Red wolves are considered “the American wolf.” Once native to the eastern part of the United States, aggressive predator mitigation strategies and habitat loss virtually wiped them out in the mid 1900s. After a tumultuous few decades, the RWSSP reports that there are now approximately 20 individuals left in the wild in eastern North Carolina, and a little more than 200 individuals in captivity. Red wolves are critically important to our ecosystems and could help control the overpopulation of a number of invasive species were they to return to and thrive in their native environment.
In the wild, red wolves average between 7-8 years. In captivity they can live up to 15 years.
Red wolves are smaller than their gray wolf cousins. Their average weight is between 45-80 pounds. They are larger than coyotes.
The red wolf's coat is mostly brown. They have black fur along their back and reddish color on their ears, heads, and legs which is where they get their name from. Their heads have a wider muzzle than coyotes.
Red wolves are incredibly shy animals and the few that are left in the wild are rarely seen. Their shy nature makes them hard to track in the wild. They are also nervous animals by nature and prefer to be left alone.
Currently, red wolves are only found in the Alligator River National Wildlife Refuge in Eastern, NC. There, they live in marsh and prairie coastal land.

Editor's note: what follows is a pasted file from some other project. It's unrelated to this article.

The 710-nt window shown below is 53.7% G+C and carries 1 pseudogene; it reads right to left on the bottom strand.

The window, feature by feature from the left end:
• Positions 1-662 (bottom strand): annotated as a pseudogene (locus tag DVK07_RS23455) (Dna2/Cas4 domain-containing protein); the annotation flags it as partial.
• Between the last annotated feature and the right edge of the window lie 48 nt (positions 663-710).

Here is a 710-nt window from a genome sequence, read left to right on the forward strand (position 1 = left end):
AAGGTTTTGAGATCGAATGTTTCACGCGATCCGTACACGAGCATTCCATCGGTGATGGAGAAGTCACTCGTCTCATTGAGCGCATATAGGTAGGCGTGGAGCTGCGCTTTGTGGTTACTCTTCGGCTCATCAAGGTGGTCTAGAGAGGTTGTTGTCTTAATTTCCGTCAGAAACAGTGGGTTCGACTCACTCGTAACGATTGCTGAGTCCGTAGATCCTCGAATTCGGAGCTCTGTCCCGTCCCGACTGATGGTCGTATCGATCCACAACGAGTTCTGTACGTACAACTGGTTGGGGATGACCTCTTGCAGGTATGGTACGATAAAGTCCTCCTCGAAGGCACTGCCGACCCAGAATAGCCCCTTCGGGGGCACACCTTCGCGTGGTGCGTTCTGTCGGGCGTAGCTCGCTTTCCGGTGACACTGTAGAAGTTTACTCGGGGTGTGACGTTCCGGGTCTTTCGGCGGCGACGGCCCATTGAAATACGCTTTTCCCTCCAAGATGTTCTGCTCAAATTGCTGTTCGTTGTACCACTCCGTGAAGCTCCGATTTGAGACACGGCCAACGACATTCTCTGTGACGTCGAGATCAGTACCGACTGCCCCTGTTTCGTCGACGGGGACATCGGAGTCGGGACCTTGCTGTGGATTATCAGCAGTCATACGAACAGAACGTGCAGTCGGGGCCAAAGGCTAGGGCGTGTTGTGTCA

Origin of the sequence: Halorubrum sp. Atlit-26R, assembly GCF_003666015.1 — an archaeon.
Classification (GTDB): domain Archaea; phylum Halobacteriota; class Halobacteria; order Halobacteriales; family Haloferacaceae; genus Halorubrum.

Red wolves are listed as critically endangered and humans are their primary threat. They can often be mistaken for coyotes and are at times killed for being on farmers land. They also, will at times mate with coyotes which hybridizes the species.
Historically, red wolves were found all over the Southeastern United States. They were often found in coastal prairie and marsh habitats but are suited to wooded areas as well.
Red wolves typically eat small mammals like raccoons, rabbits, rodents, and the invasive nutria. They are, however, capable of taking down deer as well.
The red wolf has a gestation period of 60-63 days and on average has anywhere between 3-12 young in their litter. The red wolf reaches sexual maturity around 3 years of age.
Red Wolves are social animals that live in close-knit packs. Typical packs consist of five to eight animals, including a breeding adult pair and their offspring of different years. Older offspring will often assist the breeding pair in raising the pups until they leave the pack or disperse to form their own pack. Wolf packs have specific territories that they will defend against other canids ranging from 20-80 square miles.
Red wolves are listed as Critically Endangered on the IUCN Red List and are, in fact, one of the rarest canids on the planet. They are at risk of extinction due to habitat loss, poaching, and hybridization, where a red wolf may mate with a coyote, which muddles the genetics of the red wolf.
- There are between 5-8 wolves in a pack, they form much smaller packs than their cousin the Gray Wolf.
- There are less than 20 red wolves left in the wild.
- Red wolves eat nutria, an invasive species in central NC.